In the longer term, from 2030 to 2050 and beyond, green hydrogen may become the most economic production process. The current planned and proposed green hydrogen plants suggest the industry’s optimism about the technology, and with increased scale, electrolyzer costs could decline rapidly, as current market research indicates (Mathis and Thornhill 2019). Moreover, further cost reductions in wind and solar power would reduce energy costs for green hydrogen, and an electricity grid dominated by intermittent renewables could have periods of low prices that grid-connected green hydrogen could make use of. Naturally, the longer term is subject to greater uncertainties in power prices, capital costs, and significant technological changes, all of which could affect the cost-effectiveness of decarbonized hydrogen supply.
3. Uses of Decarbonized Hydrogen
Below, in Sections 3.1, 3.2, and 3.3, we evaluate how decarbonized hydrogen may be used in the power sector and as a source of industrial heat and feedstock. Each section follows a general format. First, we provide an overview of how hydrogen could be used in the sector to reduce GHG emissions, covering important indirect benefits, such as supporting the feasibility of variable renewable energy. Second, we consider the processes (and their technical requirements) in which hydrogen could be utilized—in energy storage, industrial heat, or specific feedstock applications. This leads to a comparison of hydrogen with the high-emitting methods that currently predominate, as well as with low-emitting alternatives to hydrogen (such as CCUS or low-carbon power). We then assess the cost-effectiveness of decarbonized hydrogen from its value as a fuel or feedstock and the emissions that it would displace. Next, we gauge the prospects for blue and green hydrogen in these applications. Natural gas is often the incumbent energy source, and CCUS is a versatile method for reducing emissions, so it is important to understand how blue hydrogen compares with CCUS at the power or industrial plant. Finally, we measure the appropriate incentive for decarbonized hydrogen based on the emissions it would displace, and we offer conclusions on the timing and scale of decarbonized hydrogen usage in the sector.
3.1. Hydrogen in the Power Sector
The opportunity for decarbonized hydrogen in the power sector is to provide electricity that is responsive to demand (known as dispatchability) and has low carbon emissions. Of the primary sources of low-carbon power, only hydropower is dispatchable. Natural gas power with CCUS, still nascent on the US grid, is also dispatchable and with low emissions. As we discuss later, natural gas power with CCUS is the primary low-carbon alternative to hydrogen-fired power.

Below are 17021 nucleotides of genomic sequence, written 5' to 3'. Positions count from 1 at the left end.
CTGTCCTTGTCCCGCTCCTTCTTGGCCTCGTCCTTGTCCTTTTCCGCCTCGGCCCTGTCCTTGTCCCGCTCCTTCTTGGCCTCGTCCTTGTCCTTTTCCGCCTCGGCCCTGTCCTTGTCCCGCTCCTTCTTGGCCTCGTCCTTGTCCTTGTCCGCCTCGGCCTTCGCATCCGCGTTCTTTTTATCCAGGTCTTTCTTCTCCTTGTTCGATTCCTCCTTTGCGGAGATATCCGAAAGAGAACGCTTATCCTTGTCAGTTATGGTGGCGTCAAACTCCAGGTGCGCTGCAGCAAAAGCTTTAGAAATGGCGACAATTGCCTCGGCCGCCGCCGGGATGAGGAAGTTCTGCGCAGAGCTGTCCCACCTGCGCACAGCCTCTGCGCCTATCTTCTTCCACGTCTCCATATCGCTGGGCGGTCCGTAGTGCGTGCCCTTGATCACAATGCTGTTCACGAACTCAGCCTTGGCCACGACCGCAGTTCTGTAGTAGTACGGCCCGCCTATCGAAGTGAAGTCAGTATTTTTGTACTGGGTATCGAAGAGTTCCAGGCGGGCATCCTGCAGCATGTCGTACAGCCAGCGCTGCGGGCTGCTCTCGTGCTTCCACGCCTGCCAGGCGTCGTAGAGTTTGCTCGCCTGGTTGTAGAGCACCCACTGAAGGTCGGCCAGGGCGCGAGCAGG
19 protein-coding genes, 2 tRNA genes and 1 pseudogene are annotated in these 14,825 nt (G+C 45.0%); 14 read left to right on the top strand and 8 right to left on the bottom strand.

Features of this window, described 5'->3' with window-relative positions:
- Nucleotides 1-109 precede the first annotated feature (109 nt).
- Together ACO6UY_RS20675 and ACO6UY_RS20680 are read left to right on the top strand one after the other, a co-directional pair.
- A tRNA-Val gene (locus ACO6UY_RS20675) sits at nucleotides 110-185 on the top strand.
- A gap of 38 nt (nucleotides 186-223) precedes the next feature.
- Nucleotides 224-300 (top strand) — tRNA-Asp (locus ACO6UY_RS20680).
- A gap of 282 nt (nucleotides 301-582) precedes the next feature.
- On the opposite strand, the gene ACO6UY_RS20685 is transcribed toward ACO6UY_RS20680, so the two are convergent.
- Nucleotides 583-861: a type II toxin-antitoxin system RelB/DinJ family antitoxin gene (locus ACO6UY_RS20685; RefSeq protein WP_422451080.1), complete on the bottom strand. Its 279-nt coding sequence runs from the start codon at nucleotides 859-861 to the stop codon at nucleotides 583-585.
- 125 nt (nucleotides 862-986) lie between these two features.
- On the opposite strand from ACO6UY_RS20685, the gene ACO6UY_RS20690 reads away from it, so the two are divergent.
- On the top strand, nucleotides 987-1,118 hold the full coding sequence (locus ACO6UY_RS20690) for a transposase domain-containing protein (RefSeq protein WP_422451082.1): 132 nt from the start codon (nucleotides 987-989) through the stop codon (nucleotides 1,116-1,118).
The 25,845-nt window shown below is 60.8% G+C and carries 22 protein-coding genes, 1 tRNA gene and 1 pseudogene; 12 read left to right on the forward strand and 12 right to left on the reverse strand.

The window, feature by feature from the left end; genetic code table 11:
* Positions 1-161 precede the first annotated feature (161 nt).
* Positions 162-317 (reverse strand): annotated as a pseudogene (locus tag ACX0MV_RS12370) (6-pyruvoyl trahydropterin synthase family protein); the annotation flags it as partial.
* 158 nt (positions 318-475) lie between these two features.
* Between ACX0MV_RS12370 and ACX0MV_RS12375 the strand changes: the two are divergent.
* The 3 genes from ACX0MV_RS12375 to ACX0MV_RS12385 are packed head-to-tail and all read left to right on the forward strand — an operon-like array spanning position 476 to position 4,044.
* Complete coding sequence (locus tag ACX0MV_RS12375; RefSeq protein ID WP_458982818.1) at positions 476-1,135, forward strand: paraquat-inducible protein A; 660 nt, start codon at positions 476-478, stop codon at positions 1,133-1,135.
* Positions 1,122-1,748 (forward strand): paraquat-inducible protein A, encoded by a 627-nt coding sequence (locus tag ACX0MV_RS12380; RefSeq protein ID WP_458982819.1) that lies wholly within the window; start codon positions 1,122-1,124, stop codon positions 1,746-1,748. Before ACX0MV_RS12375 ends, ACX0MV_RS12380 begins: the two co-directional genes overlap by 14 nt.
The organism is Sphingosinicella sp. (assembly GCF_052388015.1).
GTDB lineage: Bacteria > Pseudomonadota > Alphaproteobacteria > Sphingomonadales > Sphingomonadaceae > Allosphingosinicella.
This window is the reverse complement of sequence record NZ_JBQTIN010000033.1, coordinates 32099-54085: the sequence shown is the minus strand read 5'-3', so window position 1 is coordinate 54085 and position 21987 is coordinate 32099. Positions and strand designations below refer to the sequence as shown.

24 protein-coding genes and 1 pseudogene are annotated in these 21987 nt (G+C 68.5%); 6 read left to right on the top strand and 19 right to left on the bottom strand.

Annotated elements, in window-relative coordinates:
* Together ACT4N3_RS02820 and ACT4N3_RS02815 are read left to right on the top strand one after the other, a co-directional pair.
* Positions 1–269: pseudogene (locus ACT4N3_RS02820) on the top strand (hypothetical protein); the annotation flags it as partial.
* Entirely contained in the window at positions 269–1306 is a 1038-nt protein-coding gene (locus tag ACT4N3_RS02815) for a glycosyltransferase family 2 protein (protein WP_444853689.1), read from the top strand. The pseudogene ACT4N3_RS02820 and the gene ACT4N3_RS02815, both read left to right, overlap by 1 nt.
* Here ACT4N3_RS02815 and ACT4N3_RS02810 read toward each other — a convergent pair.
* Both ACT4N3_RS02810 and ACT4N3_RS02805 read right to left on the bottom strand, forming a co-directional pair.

The other main US low-carbon technologies are either intermittent, such as wind or solar, or operate without flexibility to demand, like nuclear. Although this is the case in the United States, nuclear power plants in France operate to follow electricity demand. Such load-following nuclear power plants are necessary for a grid in which nuclear power supplies a large majority of electricity. As the share of power supply from intermittent renewable sources increases, the need for dispatchable electricity to meet demand rises. For example, the Sustainable Development Scenario of the World Energy Outlook projects that renewable sources would supply 67 percent of electricity in 2040, and wind and solar together would account for a majority of renewable power (IEA 2020a). The high proportion of intermittent power implies periods of both surplus (power supply in excess of demand) and deficit (power supply less than demand)—unless there is sufficient storage or dispatchable generation. Decarbonized hydrogen has the potential to prevent deficits with dispatchable power, and grid-connected green hydrogen, specifically, may also exploit surpluses or inexpensive carbon-free power. Therefore, grid-connected green hydrogen is a form of energy storage, in which electrical energy is converted to chemical energy and then reconverted when demanded. Because of its potential as energy storage, we focus primarily on grid-connected green hydrogen. However, at the end of this section, we consider blue hydrogen and green hydrogen from dedicated power sources, both of which can provide low-carbon dispatchable power (but not energy storage).